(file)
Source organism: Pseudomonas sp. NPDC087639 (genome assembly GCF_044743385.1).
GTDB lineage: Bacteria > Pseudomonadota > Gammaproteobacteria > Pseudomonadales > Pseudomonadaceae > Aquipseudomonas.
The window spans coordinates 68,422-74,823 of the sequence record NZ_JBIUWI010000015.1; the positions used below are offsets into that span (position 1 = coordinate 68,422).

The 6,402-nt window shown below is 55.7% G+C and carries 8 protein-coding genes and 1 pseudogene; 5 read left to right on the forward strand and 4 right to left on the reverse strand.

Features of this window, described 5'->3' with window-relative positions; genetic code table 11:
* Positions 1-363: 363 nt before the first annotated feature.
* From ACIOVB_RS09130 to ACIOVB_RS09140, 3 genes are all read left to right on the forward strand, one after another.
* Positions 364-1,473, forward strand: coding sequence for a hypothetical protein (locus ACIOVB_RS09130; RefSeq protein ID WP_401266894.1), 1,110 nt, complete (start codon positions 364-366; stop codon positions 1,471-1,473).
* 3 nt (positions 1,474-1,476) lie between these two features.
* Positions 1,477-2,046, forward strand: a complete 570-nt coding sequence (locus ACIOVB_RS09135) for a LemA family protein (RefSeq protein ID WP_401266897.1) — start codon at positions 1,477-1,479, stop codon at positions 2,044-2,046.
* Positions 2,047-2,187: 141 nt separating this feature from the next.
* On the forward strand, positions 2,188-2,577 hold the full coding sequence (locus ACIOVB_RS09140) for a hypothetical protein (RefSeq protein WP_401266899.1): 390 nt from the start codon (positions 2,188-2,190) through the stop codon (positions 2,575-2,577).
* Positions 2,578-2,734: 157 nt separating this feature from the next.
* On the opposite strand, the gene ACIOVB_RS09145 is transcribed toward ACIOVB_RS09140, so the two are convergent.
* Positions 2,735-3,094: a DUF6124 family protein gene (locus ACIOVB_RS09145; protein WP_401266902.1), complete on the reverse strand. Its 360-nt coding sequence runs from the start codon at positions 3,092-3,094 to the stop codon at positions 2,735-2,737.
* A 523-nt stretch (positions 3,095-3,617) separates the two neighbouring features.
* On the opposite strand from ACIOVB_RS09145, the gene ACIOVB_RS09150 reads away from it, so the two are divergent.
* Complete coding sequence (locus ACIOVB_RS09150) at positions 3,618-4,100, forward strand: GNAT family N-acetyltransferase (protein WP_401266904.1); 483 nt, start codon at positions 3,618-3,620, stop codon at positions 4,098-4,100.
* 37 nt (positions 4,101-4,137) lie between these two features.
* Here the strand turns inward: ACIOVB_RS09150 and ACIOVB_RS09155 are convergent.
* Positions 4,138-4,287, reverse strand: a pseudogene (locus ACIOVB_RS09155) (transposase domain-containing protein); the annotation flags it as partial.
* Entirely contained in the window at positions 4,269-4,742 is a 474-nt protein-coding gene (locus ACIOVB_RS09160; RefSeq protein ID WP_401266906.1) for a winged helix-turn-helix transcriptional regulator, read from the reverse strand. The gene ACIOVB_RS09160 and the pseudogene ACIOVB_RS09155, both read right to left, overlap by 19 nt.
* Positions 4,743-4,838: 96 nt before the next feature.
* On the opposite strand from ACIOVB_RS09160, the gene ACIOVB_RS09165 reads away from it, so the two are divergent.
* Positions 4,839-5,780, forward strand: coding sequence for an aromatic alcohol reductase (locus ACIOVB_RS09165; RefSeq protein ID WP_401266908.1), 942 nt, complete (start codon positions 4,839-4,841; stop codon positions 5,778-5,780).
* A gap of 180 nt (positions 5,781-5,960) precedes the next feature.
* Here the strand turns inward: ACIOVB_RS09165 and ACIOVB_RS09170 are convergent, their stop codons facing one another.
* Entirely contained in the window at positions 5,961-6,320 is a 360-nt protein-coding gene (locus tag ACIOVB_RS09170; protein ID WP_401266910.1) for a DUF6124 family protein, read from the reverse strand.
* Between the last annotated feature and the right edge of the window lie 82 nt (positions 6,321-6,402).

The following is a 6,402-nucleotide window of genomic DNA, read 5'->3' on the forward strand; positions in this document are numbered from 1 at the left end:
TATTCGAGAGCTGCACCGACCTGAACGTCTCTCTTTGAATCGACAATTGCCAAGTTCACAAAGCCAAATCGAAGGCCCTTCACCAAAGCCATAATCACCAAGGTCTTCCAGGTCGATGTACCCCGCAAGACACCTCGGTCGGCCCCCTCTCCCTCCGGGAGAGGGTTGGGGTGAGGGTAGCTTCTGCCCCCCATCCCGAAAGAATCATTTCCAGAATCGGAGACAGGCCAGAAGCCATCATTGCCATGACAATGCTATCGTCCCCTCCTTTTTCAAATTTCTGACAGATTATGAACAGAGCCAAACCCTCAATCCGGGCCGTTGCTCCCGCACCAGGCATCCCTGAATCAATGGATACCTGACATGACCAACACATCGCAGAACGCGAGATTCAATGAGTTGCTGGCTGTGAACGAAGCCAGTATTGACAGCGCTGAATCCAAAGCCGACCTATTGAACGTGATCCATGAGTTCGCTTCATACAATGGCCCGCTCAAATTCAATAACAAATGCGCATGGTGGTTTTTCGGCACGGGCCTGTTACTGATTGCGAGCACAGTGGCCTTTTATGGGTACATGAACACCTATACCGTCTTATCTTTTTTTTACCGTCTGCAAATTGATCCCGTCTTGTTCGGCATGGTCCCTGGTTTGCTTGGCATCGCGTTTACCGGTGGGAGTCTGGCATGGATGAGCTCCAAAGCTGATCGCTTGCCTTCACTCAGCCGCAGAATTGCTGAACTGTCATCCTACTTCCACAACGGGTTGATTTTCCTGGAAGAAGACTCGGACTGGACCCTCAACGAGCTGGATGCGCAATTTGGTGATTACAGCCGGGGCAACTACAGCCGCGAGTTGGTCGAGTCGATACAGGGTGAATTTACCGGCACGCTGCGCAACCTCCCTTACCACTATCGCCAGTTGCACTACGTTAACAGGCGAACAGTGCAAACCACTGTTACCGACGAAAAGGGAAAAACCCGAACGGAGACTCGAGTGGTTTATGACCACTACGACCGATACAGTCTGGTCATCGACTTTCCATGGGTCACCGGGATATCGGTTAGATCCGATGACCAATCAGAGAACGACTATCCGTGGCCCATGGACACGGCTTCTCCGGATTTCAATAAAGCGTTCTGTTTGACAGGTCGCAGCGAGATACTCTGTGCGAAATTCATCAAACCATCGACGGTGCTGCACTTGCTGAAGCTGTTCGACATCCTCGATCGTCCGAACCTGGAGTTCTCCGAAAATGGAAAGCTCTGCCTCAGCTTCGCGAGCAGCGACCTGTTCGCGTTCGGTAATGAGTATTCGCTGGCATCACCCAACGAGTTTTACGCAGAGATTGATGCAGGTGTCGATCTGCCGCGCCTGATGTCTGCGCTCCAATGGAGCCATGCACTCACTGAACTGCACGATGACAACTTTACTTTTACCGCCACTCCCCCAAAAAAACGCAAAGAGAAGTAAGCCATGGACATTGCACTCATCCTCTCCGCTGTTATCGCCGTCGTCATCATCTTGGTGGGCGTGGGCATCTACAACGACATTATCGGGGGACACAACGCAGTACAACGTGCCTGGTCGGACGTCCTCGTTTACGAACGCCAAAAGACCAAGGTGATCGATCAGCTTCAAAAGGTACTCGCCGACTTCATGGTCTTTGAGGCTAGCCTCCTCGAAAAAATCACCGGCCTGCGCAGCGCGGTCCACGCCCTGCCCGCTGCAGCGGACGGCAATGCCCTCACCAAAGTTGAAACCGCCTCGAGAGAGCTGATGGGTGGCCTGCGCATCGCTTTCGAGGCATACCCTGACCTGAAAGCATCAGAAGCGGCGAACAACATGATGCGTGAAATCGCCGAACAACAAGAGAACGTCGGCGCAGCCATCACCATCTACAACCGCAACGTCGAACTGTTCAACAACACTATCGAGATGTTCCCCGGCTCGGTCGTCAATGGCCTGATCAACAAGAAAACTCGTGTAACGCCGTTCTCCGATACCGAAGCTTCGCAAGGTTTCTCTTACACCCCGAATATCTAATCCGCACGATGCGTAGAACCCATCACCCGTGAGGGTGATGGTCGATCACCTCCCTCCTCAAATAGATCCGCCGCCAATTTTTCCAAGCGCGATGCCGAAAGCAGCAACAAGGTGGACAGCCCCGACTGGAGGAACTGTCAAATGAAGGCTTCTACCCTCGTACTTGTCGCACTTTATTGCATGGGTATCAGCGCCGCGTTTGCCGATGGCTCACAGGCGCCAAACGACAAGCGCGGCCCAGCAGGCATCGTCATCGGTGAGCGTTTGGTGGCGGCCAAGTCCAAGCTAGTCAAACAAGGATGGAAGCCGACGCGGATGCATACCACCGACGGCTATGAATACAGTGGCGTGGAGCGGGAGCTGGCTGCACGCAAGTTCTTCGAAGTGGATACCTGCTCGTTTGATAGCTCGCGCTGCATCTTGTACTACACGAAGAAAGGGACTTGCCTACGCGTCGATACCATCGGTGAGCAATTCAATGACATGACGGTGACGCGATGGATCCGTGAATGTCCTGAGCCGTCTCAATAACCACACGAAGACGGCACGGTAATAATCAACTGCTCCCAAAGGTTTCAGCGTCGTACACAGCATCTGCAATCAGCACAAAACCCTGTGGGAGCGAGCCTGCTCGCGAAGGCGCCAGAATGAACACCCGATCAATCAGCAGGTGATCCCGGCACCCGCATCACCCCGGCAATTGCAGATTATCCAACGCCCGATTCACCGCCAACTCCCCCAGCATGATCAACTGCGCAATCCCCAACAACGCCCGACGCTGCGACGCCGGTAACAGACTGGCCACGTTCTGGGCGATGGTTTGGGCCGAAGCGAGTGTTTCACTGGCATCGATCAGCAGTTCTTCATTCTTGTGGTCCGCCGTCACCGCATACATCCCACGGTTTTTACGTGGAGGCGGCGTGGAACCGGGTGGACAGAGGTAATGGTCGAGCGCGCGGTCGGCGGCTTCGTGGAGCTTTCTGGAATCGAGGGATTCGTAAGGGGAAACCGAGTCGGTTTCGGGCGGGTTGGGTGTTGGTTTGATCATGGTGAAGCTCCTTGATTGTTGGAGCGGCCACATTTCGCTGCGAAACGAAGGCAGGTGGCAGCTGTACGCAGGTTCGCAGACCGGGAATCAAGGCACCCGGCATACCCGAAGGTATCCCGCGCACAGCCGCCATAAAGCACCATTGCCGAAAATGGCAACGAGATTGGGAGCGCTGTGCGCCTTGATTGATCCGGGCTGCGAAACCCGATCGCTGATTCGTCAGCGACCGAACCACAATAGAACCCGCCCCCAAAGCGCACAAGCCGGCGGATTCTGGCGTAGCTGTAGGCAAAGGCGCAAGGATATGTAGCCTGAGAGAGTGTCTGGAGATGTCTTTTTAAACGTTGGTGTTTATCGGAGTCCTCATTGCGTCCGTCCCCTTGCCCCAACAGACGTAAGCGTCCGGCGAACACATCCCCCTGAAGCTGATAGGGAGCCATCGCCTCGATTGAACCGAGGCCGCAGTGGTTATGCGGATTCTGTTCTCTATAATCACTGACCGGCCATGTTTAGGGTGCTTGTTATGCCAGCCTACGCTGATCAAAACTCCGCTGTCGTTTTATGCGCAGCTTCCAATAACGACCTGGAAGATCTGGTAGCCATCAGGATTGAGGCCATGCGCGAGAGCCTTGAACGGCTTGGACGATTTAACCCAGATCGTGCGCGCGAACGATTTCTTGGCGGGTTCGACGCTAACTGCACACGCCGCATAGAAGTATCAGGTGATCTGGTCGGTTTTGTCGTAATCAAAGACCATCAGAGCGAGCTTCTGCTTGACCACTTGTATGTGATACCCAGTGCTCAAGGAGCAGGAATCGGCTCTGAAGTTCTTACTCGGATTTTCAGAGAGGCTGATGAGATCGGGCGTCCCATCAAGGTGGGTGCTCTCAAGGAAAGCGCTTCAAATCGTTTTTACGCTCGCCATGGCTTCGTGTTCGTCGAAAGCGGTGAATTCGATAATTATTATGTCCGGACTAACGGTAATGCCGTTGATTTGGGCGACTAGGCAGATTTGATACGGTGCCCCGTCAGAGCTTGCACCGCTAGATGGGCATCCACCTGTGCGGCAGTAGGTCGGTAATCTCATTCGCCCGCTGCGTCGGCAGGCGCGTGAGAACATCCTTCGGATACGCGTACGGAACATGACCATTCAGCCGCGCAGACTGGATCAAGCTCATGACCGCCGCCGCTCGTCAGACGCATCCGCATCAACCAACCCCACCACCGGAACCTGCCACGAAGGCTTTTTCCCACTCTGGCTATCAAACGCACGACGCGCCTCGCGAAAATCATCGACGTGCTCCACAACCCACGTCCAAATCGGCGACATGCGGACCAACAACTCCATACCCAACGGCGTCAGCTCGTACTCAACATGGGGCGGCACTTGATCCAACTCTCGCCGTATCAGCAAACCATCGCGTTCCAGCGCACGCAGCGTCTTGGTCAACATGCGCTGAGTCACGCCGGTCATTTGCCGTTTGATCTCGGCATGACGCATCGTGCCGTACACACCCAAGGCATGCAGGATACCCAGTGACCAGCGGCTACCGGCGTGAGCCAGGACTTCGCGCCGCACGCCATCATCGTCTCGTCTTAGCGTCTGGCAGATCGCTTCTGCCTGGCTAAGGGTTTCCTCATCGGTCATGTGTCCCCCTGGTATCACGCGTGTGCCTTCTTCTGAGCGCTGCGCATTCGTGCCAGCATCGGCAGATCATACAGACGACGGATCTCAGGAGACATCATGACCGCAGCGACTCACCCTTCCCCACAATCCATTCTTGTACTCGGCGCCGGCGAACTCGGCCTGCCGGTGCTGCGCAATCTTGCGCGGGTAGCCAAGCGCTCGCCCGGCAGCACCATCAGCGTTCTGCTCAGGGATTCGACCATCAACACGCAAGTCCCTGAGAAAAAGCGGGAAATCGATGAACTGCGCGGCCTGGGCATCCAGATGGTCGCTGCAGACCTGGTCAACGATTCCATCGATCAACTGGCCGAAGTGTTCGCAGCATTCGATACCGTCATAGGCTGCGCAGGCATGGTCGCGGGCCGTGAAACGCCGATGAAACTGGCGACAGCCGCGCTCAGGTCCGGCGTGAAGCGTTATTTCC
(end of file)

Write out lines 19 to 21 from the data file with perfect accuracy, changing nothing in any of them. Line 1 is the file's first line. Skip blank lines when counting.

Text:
* 37 nt (positions 4,101-4,137) lie between these two features.
* Here the strand turns inward: ACIOVB_RS09150 and ACIOVB_RS09155 are convergent.
* Positions 4,138-4,287, reverse strand: a pseudogene (locus ACIOVB_RS09155) (transposase domain-containing protein); the annotation flags it as partial.